USAOnStage NYC: The Rolling Stone takes on the deadly plight of gays in Uganda

Review by Ed Rubin, member of American Theatre Critics Association, NYC’s Drama Desk, and Outer Critics Circle; photo by Jeremy Daniel. 

While New York City recently celebrated the 50th anniversary of the Stonewall uprising with much hoopla and an enormous, traffic-stopping Gay Pride parade that went on well into the night, New York’s Lincoln Center Theater chose to feature the other side of the coin by mounting the American premiere of playwright Chris Urch’s The Rolling Stone. Sensitively directed by Saheem Ali, the play, an import from London, is scheduled to run through Sunday, August 25th

Though all six characters in this harrowing political play are fictionalized, the fact that in 2010 The Rolling Stone, a Ugandan newspaper, urged on by anti-gay Christian missionaries from the United States, started to publish the names, addresses, and photos of suspected gay men, which in turn inspired Urch to write this play, is very real. Chillingly so! For shockers, the inflammatory newspaper headline “Hang Them” – reminiscent of the “Jail Hillary” chants – appeared at the top of each page in bold type. As you can well imagine, violent attacks and even a murder followed, and the lives of many suspected homosexual men and their families were turned upside down. 

Saheem Ali, who grew up in East Africa and is queer himself, is the perfect choice to direct The Rolling Stone. As he told one interviewer during a rehearsal break, Urch’s play had particular resonance for him. “I understand the play’s particular brand of homophobia. I was homophobic when I was growing up. I did not know any openly gay people.  It was only when I came to the United States for college that I met gay people.’  

As the lights go up on Act One, after a rousing religious hymn that lets the audience know that religion is going to be a large part of this play, we see two young men in a boat. It is night and the sky is star-filled. From their light banter, it is obvious that they are on their first date and on their way, tentatively so, to being more than just close friends. 

Dembe (a wonderful Ato Blankson-Wood) is an 18-year-old Ugandan. Sam (a cool, calm, and collected Robert Gilbert), with a Ugandan mother and an Irish father, is a mixed-race doctor from Ireland. In his late 20s (or is it early 30s), he is the older of the two. Sam has come to Africa, as he tells Dembe, “to try to do good.” Throughout this short introductory scene, it is obvious that love is in the air. It is also obvious that the two men alone in a boat at night are playing in extremely dangerous waters. This is made explicitly clear when Dembe nervously questions whether or not they are being watched.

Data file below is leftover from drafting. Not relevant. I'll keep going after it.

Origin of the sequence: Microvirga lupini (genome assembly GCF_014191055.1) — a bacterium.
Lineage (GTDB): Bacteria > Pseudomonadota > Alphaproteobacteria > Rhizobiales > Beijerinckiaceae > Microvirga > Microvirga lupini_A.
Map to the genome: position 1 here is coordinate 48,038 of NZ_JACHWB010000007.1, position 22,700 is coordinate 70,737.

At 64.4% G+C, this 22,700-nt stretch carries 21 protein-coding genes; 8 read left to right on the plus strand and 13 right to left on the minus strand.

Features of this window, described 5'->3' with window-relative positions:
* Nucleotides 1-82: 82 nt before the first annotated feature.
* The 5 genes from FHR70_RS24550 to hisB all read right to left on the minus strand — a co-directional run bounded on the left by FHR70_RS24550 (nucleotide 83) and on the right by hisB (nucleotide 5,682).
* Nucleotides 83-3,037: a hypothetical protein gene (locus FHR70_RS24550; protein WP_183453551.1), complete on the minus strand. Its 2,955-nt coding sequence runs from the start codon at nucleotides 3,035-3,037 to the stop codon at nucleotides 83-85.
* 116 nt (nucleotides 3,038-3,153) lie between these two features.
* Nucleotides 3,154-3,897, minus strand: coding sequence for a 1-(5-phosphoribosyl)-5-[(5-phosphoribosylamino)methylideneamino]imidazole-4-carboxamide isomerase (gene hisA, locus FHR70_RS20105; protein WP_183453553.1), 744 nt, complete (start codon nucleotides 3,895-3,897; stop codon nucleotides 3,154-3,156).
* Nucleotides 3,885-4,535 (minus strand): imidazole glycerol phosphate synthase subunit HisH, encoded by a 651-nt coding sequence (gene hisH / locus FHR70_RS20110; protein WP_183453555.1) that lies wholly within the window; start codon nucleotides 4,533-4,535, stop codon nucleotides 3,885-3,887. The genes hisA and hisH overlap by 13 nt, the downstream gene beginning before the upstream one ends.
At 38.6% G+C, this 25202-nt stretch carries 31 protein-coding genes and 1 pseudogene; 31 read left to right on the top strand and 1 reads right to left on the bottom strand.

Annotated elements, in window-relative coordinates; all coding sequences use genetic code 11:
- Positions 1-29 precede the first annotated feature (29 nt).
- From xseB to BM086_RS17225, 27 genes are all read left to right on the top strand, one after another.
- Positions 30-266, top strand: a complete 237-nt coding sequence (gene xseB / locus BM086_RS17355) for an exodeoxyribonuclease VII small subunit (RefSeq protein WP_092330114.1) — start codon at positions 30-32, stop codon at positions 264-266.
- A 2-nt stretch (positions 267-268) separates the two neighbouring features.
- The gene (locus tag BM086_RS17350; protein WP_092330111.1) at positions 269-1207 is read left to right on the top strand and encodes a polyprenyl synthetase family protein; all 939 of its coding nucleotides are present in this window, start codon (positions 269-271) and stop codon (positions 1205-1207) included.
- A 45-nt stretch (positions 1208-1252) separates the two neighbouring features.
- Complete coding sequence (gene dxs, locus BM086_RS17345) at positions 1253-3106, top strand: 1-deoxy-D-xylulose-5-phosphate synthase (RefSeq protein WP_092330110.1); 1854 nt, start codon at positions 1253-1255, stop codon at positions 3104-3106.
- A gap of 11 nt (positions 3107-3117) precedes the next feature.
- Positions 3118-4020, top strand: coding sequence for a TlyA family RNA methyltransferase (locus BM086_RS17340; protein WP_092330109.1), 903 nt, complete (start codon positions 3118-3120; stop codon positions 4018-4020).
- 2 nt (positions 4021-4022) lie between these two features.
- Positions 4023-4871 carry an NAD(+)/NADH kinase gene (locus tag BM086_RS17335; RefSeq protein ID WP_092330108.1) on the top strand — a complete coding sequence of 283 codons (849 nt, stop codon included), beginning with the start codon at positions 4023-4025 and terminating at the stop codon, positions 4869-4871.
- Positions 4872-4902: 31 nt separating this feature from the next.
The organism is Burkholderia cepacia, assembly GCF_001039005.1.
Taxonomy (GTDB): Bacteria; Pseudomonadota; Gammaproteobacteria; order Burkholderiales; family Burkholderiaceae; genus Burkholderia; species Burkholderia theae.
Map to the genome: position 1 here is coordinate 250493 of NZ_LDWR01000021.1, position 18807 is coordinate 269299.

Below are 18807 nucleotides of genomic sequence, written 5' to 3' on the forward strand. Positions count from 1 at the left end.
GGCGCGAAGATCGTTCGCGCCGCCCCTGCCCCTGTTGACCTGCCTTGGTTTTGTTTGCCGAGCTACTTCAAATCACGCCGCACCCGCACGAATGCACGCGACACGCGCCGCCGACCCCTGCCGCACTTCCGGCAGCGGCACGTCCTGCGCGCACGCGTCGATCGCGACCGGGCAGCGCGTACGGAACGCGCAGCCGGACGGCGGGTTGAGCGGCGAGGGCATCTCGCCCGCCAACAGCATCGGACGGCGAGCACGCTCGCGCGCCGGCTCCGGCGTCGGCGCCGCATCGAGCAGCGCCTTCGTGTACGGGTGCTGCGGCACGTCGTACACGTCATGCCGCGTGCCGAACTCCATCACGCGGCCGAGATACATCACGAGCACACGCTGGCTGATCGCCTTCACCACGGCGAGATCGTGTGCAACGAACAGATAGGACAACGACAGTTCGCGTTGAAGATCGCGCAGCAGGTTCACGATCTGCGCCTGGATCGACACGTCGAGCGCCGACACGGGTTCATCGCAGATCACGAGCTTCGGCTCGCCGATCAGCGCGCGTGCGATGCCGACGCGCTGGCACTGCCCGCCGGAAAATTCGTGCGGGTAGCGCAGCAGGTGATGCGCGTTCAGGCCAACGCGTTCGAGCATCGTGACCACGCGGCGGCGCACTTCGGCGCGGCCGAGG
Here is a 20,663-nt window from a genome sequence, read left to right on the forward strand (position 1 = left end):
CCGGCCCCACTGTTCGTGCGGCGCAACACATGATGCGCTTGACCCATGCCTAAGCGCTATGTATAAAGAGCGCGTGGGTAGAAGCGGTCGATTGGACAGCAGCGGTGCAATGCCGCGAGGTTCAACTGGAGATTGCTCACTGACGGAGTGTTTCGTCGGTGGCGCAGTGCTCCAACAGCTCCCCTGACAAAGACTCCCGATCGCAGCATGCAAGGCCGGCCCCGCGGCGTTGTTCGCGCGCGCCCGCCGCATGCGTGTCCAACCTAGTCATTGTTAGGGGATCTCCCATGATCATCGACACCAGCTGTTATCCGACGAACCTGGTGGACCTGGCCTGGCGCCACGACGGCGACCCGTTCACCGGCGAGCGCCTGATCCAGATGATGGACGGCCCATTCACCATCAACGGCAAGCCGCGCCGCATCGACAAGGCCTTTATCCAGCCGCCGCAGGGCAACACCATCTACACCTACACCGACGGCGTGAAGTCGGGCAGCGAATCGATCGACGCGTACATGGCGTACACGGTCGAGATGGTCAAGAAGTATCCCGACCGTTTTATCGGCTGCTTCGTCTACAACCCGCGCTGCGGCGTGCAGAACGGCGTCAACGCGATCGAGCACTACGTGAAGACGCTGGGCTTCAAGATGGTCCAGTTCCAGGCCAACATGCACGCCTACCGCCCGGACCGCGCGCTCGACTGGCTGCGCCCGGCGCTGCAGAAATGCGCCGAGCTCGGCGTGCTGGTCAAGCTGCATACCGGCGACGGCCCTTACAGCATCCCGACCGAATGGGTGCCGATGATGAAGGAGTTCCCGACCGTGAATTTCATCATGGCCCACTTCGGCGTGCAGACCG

Adding more fuel to the fire, we learn that earlier in the day Dembe and his siblings Wummie (LaToya Edwards) and Joe (a solid and fiery James Odom) attended the funeral of his father, a greatly loved pastor. We also learn that the church is looking for a new pastor and that Joe is hell-bent, no matter what it takes, in filling that role.  

Rounding out this fine cast is Mama, an excitingly explosive Myra Lucretia Taylor. A scheming, self-serving church congregant and family friend, Mama also has a daughter Naome (the deliciously silent Adenike Thomas) who for some unknown reason has not spoken one word in the past six months. The secret-hiding Mama (only she knows why her daughter stopped speaking), having some power in the church, manages to get Joe appointed as the new pastor.  Of course, strings are attached.

The exposition-filled Act One, though well-acted and moderately enjoyable, is mostly surface. Act Two does an about turn with a fusillade of deeply heartfelt scenes that pack a wallop, many totally unexpected. Secrets are revealed, Mama reveals her true colors, Naome shockingly utters a scream, Dembe and Sam come under public suspicion, Sam and Wummie have a confrontation, and Dembe reveals his true nature to both his family and to Naome, and she tellingly hangs on to every word as he unveils his heart. It is the most intimate, truthful, and beautifully written moment in the play. Fittingly, it takes place on a boat in the quiet calmness of the water.   

Most shockingly (though not totally unexpected given Joe’s macho behavior as the new head of the family), to keep his job as pastor, protect his family, and please his congregation, he delivers a vitriolic anti-homosexual sermon. “I ask the Lord what shall be done and the Lord tells me for us to look to our children. Look to our boys and if we see a limp wrist, we crush it.”

As the play nears its end, and as their world appears to be falling apart, Dembe, Wummie, and Joe have no other choice but to leave their fates in the hands of God. Whether this will be of any help at all remains to be seen. 


Ato Blankson-Wood, Latoya Edwards, Robert Gilbert, Myra Lucretia Taylor, Adenike Thomas, and James Udom


Set: Arnulfo Maldonado, Costumes: Dede Ayite, Lighting: Japhy Weideman, Original Music and Sound: Justin Ellington

The Rolling Stone opened on July 15, 2019, at the Mitzi E. Newhouse Theater at Lincoln Center, 150 West 56 Street in New York. It closes on August 25, 2019. Directed by Saheem Ali, its running time is 1 hour and 50 minutes without an intermission. For more information, or to buy tickets check out or call 212-230-2200.

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